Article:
Applicability of Echocardiographic Strict Negative Criteria for Suspected Infective Endocarditis





Echocardiography is the cornerstone imaging technique in the diagnosis of infective endocarditis (IE) but is often misused in clinical practice. Recently, strict negative criteria have been proposed to avoid unnecessary follow-up echocardiograms. We aimed to evaluate the use of echocardiography in real-world clinical daily practice and the usefulness of these criteria in the diagnosis of IE. We retrospectively retrieved every echocardiogram performed in our center for suspected IE between 2014 and 2018, including 905 transthoracic echocardiograms (TTEs). Of these, 451 (49.8%) fulfilled the strict negative criteria (group 1). In this group, IE was seldom diagnosed (n = 4, 0.9%). In 338 patients (37.4%) no signs of IE were evident, but they did not fulfill the strict negative criteria (group 2). A follow-up echocardiogram and definitive diagnosis of IE were more frequent (n = 48, 14.2% and n = 20, 5.9%). Finally, in 116 patients (12.8%) the initial TTE showed typical or suggestive signs of IE, in whom the diagnosis was confirmed in 48 patients (41.4%). A definitive diagnosis of IE was established in a minority of the study population (n = 72, 8%). Only 1 readmission for underdiagnosis of IE was noted on group 2. We conclude that in a real-life setting only a minority of patients in whom IE was suspected had a definitive diagnosis. An initial TTE for suspected IE fulfilling the strict negative criteria predicts both a low probability of requesting a follow-up study and of a definitive diagnosis of IE.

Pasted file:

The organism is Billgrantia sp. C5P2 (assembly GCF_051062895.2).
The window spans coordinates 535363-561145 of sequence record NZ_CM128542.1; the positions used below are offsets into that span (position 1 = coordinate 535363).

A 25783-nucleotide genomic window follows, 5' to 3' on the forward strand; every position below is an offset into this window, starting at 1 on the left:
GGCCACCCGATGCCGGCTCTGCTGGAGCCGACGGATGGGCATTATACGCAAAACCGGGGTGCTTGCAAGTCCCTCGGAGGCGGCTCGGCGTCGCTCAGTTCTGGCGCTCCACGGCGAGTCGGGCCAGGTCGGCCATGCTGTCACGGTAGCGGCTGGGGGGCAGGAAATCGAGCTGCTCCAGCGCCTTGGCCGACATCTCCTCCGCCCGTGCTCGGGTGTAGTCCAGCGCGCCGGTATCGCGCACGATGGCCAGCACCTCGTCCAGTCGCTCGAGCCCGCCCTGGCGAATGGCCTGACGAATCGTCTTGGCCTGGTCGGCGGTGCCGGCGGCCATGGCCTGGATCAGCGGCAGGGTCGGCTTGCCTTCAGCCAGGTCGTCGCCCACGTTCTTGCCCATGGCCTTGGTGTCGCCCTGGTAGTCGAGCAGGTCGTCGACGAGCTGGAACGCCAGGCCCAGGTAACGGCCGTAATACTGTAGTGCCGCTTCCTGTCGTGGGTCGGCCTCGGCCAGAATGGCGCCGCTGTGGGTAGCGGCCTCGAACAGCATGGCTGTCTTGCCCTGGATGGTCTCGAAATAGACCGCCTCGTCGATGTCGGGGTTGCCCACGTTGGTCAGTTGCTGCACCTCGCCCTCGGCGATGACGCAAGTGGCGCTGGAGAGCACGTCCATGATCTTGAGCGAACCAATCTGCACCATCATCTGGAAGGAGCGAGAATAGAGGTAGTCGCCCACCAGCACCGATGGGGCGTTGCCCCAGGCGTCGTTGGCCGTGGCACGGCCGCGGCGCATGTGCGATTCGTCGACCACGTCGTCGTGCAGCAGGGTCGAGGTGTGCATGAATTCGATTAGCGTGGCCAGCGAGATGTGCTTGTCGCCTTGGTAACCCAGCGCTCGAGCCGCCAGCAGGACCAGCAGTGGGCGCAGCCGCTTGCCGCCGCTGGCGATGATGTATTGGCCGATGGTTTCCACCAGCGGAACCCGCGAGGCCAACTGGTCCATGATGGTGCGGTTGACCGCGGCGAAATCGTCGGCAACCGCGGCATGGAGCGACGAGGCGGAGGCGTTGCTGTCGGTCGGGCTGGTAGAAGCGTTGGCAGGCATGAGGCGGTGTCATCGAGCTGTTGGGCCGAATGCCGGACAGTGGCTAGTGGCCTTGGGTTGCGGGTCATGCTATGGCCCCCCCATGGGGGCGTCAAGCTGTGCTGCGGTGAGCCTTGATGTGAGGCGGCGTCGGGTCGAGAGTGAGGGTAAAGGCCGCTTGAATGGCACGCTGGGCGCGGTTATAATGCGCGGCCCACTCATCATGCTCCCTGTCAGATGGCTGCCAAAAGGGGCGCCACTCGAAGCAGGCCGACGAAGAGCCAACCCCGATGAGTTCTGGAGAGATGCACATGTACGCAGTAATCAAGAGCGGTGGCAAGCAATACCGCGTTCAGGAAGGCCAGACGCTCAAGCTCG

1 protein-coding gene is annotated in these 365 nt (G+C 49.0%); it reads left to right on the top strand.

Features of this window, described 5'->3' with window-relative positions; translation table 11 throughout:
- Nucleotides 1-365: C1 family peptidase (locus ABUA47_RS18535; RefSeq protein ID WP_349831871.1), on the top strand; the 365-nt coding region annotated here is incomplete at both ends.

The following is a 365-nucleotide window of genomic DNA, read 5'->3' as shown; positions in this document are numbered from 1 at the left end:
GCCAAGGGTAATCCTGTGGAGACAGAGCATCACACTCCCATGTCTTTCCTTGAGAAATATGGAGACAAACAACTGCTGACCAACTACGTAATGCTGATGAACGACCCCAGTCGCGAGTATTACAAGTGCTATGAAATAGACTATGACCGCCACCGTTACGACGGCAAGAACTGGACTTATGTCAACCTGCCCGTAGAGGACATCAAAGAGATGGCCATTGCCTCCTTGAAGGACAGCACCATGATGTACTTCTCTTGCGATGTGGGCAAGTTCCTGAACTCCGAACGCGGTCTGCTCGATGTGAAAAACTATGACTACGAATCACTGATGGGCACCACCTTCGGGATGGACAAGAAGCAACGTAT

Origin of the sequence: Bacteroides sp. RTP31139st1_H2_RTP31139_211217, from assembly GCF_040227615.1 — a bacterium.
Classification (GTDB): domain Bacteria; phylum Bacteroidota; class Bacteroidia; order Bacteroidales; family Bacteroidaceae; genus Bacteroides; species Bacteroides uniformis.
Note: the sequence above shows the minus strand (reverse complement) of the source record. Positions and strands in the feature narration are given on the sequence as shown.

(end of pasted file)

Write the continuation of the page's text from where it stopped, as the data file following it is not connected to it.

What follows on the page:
Infective endocarditis (IE) is a rare but potentially lethal disease whose incidence appears to be increasing worldwide. The diagnosis is challenging and a high clinical suspicion and a low threshold for complementary tests that can confirm or exclude the diagnosis are mandatory. Echocardiography is the cornerstone imaging technique both in the diagnosis and management of IE, , and there is consensus that, whenever IE is suspected, an echocardiographic study is indicated as early as possible. , However, no clear criteria exist on the definition of “clinical suspicion of IE” and echocardiography is often overused and inappropriately ordered in clinical practice to rule out the disease in patients with a low pretest probability. , Many groups have proposed a more restrictive screening based on several predictors. It appears that an initial negative transthoracic echocardiogram (TTE) has a high negative predictive value for IE detection, , and the strict negative criteria have been recently described as an attempt to define a high-quality, initial negative TTE to avoid unnecessary follow-up echocardiograms. The purposes of our study are (1) to review the use of the initial and follow-up echocardiography for suspected IE in contemporary clinical daily practice; and (2) to confirm the usefulness of the echocardiographic strict negative criteria to potentially avoid unnecessary follow-up studies.